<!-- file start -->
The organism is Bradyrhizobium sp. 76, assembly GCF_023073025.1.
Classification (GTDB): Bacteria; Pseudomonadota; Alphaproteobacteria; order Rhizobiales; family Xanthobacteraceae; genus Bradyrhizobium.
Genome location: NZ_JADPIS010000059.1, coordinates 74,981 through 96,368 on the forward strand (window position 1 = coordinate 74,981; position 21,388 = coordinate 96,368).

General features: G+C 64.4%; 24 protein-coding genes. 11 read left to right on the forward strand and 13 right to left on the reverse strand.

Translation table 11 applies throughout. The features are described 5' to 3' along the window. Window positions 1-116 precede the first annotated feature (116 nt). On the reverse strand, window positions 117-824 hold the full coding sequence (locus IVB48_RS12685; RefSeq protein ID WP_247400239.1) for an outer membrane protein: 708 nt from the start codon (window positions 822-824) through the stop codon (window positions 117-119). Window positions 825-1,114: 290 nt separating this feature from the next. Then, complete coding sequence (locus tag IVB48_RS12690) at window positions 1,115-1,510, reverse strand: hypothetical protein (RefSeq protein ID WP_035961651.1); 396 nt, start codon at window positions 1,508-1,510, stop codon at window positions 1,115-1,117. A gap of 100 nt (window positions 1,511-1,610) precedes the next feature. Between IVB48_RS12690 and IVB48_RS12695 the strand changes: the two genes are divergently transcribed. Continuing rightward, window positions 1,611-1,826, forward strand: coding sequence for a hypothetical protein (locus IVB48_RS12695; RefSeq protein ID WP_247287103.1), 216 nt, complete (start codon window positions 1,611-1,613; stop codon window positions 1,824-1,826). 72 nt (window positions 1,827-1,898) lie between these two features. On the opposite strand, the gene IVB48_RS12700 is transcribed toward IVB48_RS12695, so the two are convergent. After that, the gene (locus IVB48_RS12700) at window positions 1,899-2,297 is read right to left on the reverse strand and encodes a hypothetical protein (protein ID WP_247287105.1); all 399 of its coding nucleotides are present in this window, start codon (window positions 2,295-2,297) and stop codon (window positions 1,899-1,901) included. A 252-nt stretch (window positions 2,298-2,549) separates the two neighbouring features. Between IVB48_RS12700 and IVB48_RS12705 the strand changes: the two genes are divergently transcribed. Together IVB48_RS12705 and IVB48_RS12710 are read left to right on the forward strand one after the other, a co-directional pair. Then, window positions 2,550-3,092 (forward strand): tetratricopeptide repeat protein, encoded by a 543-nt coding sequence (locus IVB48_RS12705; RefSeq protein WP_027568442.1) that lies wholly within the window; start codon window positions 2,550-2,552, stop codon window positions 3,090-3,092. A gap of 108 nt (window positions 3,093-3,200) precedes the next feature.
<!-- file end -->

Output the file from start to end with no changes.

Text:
The organism is Bradyrhizobium sp. 76, assembly GCF_023073025.1.
Classification (GTDB): Bacteria; Pseudomonadota; Alphaproteobacteria; order Rhizobiales; family Xanthobacteraceae; genus Bradyrhizobium.
Genome location: NZ_JADPIS010000059.1, coordinates 74,981 through 96,368 on the forward strand (window position 1 = coordinate 74,981; position 21,388 = coordinate 96,368).

General features: G+C 64.4%; 24 protein-coding genes. 11 read left to right on the forward strand and 13 right to left on the reverse strand.

Translation table 11 applies throughout. The features are described 5' to 3' along the window. Window positions 1-116 precede the first annotated feature (116 nt). On the reverse strand, window positions 117-824 hold the full coding sequence (locus IVB48_RS12685; RefSeq protein ID WP_247400239.1) for an outer membrane protein: 708 nt from the start codon (window positions 822-824) through the stop codon (window positions 117-119). Window positions 825-1,114: 290 nt separating this feature from the next. Then, complete coding sequence (locus tag IVB48_RS12690) at window positions 1,115-1,510, reverse strand: hypothetical protein (RefSeq protein ID WP_035961651.1); 396 nt, start codon at window positions 1,508-1,510, stop codon at window positions 1,115-1,117. A gap of 100 nt (window positions 1,511-1,610) precedes the next feature. Between IVB48_RS12690 and IVB48_RS12695 the strand changes: the two genes are divergently transcribed. Continuing rightward, window positions 1,611-1,826, forward strand: coding sequence for a hypothetical protein (locus IVB48_RS12695; RefSeq protein ID WP_247287103.1), 216 nt, complete (start codon window positions 1,611-1,613; stop codon window positions 1,824-1,826). 72 nt (window positions 1,827-1,898) lie between these two features. On the opposite strand, the gene IVB48_RS12700 is transcribed toward IVB48_RS12695, so the two are convergent. After that, the gene (locus IVB48_RS12700) at window positions 1,899-2,297 is read right to left on the reverse strand and encodes a hypothetical protein (protein ID WP_247287105.1); all 399 of its coding nucleotides are present in this window, start codon (window positions 2,295-2,297) and stop codon (window positions 1,899-1,901) included. A 252-nt stretch (window positions 2,298-2,549) separates the two neighbouring features. Between IVB48_RS12700 and IVB48_RS12705 the strand changes: the two genes are divergently transcribed. Together IVB48_RS12705 and IVB48_RS12710 are read left to right on the forward strand one after the other, a co-directional pair. Then, window positions 2,550-3,092 (forward strand): tetratricopeptide repeat protein, encoded by a 543-nt coding sequence (locus IVB48_RS12705; RefSeq protein WP_027568442.1) that lies wholly within the window; start codon window positions 2,550-2,552, stop codon window positions 3,090-3,092. A gap of 108 nt (window positions 3,093-3,200) precedes the next feature.